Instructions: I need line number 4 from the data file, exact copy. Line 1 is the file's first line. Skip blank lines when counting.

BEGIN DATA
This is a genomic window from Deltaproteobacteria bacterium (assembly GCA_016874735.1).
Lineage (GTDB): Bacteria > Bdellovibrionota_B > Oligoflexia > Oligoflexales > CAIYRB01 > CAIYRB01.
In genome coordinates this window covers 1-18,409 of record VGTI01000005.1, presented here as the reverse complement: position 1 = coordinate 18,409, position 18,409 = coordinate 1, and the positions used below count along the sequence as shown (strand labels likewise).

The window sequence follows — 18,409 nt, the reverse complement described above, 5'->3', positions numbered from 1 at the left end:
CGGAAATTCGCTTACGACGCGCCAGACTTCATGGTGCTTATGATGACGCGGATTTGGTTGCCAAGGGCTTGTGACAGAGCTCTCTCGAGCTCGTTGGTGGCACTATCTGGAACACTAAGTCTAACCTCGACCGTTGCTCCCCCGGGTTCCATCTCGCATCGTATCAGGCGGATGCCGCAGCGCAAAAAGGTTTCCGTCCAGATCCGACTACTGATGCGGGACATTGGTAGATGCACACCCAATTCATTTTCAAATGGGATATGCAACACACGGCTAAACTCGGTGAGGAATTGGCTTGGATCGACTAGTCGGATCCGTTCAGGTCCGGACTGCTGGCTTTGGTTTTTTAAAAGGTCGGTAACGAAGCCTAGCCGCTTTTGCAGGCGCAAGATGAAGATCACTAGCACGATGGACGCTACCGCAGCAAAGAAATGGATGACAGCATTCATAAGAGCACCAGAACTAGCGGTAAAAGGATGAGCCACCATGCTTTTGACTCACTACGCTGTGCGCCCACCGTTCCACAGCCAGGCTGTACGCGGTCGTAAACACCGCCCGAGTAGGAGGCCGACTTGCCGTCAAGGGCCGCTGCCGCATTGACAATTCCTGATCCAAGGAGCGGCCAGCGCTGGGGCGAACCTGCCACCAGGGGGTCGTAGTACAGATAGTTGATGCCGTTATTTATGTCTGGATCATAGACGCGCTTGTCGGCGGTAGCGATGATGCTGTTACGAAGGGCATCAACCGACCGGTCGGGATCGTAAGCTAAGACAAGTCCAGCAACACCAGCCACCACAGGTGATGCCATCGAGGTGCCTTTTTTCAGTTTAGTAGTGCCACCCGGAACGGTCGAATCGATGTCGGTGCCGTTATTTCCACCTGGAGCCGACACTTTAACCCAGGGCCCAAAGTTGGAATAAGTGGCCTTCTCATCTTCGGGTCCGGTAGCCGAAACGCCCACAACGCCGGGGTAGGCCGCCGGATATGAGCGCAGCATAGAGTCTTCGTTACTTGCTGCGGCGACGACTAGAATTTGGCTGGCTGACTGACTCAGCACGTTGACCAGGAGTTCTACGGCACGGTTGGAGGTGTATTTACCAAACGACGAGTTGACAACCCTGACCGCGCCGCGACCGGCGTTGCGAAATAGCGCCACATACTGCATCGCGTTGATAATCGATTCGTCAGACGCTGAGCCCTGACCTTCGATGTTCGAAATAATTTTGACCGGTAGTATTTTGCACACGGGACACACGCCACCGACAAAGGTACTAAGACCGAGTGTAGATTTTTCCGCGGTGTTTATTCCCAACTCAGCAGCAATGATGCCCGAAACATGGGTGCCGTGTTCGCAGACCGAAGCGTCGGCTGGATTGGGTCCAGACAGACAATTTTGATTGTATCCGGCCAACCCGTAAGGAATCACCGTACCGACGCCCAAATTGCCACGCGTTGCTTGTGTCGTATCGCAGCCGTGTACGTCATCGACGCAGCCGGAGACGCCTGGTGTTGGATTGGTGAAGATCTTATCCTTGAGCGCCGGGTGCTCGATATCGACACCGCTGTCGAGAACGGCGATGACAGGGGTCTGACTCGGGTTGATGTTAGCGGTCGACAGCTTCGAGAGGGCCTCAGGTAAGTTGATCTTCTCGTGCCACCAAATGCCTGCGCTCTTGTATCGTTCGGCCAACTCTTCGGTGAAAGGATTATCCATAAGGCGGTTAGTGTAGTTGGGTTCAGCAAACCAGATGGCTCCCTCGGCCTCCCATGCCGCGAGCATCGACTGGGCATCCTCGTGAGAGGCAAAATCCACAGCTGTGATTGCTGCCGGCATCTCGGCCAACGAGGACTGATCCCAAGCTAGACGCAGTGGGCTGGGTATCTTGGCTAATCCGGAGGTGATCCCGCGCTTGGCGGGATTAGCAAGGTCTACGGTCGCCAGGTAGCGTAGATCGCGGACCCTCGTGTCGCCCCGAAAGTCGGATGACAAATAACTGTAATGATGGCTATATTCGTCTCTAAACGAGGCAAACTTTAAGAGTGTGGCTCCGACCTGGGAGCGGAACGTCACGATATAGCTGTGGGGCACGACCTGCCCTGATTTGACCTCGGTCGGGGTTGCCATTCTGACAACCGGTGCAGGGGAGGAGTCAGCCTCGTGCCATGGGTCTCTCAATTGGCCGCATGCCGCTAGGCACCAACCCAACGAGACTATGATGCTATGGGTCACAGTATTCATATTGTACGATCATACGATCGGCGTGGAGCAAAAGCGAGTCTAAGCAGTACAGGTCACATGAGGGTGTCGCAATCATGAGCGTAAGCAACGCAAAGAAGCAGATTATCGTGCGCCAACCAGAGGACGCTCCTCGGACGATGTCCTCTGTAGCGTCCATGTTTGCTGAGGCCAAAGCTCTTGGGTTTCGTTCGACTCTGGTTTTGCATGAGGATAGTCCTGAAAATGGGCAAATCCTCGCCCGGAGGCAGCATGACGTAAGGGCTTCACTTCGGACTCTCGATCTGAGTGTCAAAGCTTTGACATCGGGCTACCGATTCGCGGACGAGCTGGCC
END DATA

The window sequence follows — 18,409 nt, the reverse complement described above, 5'->3', positions numbered from 1 at the left end: